We read a picture book called Malala's Magic Pencil and I gave my middle-schooler the book Who Is Malala Yousafzai? from the What Is/Who Is series. Yousafzai is the youngest winner of the Nobel Peace Prize because she fought for girls' rights to an education even after being shot by the Taliban for her activism. Our kids learned about the Taliban while we did Afghanistan for The Educational Summer Vacation a few years ago, so they already knew these dudes were bad news, especially for women.

Because I'm an optimist, and also because I don't want the kids to go telling everyone they meet for the next month what an awful place Pakistan is, I wanted to temper today's learning with some good news. We finished by talking about the Edhi Foundation, a huge humanitarian organization that is famous all over Pakistan.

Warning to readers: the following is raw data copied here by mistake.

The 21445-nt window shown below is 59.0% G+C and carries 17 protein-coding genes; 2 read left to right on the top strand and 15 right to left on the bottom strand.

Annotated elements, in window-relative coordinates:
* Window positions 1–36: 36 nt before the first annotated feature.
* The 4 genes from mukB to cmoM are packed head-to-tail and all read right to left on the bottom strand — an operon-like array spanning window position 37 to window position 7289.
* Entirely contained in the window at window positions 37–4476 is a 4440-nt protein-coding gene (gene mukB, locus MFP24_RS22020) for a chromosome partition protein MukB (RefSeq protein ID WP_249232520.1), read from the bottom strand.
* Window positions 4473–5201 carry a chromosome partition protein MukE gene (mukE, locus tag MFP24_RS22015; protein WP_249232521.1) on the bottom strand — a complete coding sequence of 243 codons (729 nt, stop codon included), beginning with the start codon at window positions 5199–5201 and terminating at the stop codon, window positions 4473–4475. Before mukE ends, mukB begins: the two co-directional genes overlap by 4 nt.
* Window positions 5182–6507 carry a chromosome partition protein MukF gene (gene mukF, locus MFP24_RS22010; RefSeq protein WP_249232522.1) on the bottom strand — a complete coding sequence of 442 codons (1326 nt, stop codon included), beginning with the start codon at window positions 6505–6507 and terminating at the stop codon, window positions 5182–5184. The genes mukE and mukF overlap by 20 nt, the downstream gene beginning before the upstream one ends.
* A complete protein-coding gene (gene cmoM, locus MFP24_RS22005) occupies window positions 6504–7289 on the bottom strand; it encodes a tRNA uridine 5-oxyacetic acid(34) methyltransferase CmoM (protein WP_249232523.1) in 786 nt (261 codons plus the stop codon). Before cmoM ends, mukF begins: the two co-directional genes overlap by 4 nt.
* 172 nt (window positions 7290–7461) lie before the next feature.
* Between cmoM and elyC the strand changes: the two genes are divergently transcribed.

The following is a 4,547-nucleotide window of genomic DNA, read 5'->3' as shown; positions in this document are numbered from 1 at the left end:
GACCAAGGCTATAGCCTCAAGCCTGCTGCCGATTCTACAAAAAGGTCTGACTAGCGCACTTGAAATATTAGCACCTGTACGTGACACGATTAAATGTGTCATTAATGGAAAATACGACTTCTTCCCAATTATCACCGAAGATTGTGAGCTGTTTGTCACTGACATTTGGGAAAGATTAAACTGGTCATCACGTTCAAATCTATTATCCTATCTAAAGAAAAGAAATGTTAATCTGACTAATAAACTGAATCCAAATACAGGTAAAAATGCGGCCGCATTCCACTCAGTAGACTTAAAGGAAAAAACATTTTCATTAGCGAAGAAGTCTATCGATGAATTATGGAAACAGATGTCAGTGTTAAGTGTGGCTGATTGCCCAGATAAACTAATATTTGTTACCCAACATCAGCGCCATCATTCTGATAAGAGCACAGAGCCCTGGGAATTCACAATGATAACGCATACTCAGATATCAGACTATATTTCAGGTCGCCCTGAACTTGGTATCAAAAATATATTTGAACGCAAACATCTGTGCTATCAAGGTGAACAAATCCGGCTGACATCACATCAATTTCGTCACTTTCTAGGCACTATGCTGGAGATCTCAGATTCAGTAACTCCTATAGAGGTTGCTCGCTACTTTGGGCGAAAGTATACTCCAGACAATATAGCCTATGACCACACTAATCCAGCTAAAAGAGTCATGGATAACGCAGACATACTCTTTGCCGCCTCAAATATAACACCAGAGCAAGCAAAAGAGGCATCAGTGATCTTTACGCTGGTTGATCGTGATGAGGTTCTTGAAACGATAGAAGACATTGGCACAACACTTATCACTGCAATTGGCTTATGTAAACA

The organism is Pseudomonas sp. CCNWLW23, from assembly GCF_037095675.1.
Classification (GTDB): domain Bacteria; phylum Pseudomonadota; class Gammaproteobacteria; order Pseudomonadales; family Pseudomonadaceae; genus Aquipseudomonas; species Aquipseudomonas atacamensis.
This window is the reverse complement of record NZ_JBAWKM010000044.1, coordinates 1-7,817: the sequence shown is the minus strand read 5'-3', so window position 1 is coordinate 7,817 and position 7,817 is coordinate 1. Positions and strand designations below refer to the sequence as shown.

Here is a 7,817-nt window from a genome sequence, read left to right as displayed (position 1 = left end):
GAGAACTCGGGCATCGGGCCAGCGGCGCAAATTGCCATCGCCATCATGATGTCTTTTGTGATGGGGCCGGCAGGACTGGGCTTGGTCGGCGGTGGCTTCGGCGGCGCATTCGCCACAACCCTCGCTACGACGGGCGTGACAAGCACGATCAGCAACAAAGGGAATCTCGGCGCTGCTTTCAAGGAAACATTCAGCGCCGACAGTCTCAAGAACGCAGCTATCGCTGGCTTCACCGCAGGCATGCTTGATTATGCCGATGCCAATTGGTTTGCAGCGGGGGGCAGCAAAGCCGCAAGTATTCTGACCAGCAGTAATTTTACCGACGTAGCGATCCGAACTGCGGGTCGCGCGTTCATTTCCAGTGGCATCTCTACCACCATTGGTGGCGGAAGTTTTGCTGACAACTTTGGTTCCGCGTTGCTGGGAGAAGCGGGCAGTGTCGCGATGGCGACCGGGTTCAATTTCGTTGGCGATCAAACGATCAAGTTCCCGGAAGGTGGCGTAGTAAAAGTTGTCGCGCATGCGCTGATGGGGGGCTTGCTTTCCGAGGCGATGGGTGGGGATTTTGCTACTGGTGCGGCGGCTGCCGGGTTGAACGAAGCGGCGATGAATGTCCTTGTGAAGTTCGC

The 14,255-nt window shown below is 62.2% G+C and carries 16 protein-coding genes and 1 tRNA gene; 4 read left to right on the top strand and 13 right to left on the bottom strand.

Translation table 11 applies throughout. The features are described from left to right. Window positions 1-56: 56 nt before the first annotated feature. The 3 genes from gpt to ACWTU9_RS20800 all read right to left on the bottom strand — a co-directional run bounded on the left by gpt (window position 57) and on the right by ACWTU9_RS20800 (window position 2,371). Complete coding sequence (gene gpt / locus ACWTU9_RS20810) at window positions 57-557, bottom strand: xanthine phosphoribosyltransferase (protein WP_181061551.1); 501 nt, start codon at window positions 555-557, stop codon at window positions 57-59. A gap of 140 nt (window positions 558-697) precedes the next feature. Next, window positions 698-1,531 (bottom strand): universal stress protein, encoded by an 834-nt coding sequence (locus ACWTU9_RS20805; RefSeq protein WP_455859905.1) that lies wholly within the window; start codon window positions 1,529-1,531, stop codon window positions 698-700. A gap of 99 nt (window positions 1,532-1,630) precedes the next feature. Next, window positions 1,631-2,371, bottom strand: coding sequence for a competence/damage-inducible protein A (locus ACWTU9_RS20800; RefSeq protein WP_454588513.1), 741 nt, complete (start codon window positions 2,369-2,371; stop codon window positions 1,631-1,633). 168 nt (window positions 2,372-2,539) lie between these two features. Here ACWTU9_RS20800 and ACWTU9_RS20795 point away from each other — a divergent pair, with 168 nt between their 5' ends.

They have the largest volunteer ambulance fleet in the world, plus a lot of other humanitarian services including orphanages, animal shelters, refugee help, and even graveyard services for people who no one buries. It's a big deal in the entire country. Later this week, we met someone from Pakistan, and when we mentioned the Edhi Foundation he got really animated talking about it and you could tell he was proud of it.

For a bedtime story that night, we read the picture book Nadia's Hands by Karen English. The kids were like, "Ooh! Henna! I've gotten that before."


Everyone knows that Mount Everest in Nepal is the highest peak in the world, but do you know that the second highest is K2 in Pakistan? Even though it isn't the highest, climbers all agree that K2 is much more technically challenging and dangerous. It's becoming more popular (and therefore safer) to climb as time goes on, though.